OK, so I've come to realize I'll never run faster than a speeding bullet or be more powerful than a locomotive or be able to leap a tall building in a single bound. But there are parallels between comic book heroes and Arlington's Community Heroes. The community's in trouble. Someone has to step up. Who's willing to step forward and do what it takes to solve the problem?
It's a bigger challenge than you'd think. What if you fail? What if you try to rally everyone to a cause and no one shows up?
Fortunately, my parents instilled several values in me that have given me confidence:
There are three rules that I live by: Never get less than twelve hours sleep; never play cards with a guy who has the same first name as a city; and never get involved with a woman with a tattoo of a dagger on her body. Now you stick to that, and everything else is cream cheese.
No, wait ... that was Coach Finstock's advice in Teen Wolf. My parents' advice was:
1) Listen to good advice, but don't be afraid to do what you think is right.Fortunately I've been lucky enough to find mentors here in Arlington whose mindset is closer to my parents than Coach Finstock, like Elenor Hodges with Arlingtonians for a Clean Environment and Greg Castano with Community Role Models.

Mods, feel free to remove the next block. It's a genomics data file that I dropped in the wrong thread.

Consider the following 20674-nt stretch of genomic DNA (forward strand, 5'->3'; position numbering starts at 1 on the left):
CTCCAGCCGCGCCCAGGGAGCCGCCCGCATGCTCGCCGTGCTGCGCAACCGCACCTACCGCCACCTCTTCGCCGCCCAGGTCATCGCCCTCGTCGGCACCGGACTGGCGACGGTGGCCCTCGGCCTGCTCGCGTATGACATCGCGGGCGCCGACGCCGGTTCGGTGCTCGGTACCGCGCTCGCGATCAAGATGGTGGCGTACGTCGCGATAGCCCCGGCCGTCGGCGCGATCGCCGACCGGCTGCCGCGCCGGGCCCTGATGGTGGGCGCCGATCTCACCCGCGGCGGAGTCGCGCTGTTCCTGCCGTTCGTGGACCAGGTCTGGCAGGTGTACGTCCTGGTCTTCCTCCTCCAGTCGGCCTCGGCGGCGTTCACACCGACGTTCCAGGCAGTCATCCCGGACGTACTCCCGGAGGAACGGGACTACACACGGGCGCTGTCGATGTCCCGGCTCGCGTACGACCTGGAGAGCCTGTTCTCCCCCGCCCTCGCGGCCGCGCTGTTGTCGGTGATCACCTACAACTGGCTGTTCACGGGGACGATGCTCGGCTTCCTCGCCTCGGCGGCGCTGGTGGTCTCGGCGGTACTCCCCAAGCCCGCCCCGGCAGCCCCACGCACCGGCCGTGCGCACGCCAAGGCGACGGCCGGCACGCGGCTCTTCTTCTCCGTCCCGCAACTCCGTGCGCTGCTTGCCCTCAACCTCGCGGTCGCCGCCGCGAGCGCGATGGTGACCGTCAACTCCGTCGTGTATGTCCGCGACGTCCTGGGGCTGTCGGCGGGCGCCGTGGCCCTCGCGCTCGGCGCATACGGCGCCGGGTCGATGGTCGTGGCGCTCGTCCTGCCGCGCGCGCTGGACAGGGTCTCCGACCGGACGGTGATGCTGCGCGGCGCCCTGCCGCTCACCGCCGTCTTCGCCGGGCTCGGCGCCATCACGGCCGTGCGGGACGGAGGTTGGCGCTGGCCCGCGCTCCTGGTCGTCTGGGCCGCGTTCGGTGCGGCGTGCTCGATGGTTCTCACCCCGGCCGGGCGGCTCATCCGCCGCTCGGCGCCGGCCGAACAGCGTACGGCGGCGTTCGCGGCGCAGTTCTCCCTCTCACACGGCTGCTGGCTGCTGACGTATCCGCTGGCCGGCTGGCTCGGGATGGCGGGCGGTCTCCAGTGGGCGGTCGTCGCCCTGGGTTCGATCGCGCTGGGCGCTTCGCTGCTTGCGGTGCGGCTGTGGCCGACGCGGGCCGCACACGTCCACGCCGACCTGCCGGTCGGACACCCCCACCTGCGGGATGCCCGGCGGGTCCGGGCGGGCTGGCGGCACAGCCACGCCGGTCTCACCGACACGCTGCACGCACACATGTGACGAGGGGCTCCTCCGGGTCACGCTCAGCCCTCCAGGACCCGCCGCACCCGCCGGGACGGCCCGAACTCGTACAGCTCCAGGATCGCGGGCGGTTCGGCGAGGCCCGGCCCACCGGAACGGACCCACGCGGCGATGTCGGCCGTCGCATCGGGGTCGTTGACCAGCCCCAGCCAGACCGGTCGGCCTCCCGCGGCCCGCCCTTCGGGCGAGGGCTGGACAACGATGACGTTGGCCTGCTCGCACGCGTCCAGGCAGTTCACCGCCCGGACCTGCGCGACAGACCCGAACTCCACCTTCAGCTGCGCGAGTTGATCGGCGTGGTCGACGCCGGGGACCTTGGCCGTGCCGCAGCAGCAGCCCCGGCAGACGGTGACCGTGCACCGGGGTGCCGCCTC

2) No idea is dumb or too unconventional if you're willing to do the work to see it through.
3) Whether you succeed or fail doesn't change the fact that you're a good person.
The best advice on leadership I've heard lately? A quote from Colin Powell:
Leadership is solving problems. The day soldiers stop bringing you their problems is the day you have stopped leading them. They have either lost confidence that you can help or concluded you do not care. Either case is a failure of leadership.